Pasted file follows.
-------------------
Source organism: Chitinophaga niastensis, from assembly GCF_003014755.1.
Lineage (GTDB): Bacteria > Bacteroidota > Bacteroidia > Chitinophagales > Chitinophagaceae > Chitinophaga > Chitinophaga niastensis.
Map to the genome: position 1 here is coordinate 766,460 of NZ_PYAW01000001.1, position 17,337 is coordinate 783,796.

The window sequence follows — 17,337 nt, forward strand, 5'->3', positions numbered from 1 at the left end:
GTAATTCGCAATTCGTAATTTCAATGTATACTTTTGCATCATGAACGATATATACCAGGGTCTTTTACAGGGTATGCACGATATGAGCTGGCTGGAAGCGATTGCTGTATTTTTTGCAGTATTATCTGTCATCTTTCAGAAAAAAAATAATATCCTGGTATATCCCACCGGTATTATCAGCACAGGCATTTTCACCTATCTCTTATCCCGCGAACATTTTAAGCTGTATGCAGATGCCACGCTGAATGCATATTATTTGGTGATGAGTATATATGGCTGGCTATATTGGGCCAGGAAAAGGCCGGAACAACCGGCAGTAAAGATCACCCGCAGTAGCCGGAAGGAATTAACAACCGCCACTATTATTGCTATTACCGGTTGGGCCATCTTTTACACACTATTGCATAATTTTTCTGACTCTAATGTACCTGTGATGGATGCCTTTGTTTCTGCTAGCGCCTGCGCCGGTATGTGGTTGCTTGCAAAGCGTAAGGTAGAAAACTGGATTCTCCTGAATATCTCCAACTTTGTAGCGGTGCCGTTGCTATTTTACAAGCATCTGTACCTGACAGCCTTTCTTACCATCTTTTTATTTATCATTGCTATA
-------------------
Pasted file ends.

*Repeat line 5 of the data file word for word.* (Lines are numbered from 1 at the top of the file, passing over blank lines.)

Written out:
GTAATTCGCAATTCGTAATTTCAATGTATACTTTTGCATCATGAACGATATATACCAGGGTCTTTTACAGGGTATGCACGATATGAGCTGGCTGGAAGCGATTGCTGTATTTTTTGCAGTATTATCTGTCATCTTTCAGAAAAAAAATAATATCCTGGTATATCCCACCGGTATTATCAGCACAGGCATTTTCACCTATCTCTTATCCCGCGAACATTTTAAGCTGTATGCAGATGCCACGCTGAATGCATATTATTTGGTGATGAGTATATATGGCTGGCTATATTGGGCCAGGAAAAGGCCGGAACAACCGGCAGTAAAGATCACCCGCAGTAGCCGGAAGGAATTAACAACCGCCACTATTATTGCTATTACCGGTTGGGCCATCTTTTACACACTATTGCATAATTTTTCTGACTCTAATGTACCTGTGATGGATGCCTTTGTTTCTGCTAGCGCCTGCGCCGGTATGTGGTTGCTTGCAAAGCGTAAGGTAGAAAACTGGATTCTCCTGAATATCTCCAACTTTGTAGCGGTGCCGTTGCTATTTTACAAGCATCTGTACCTGACAGCCTTTCTTACCATCTTTTTATTTATCATTGCTATA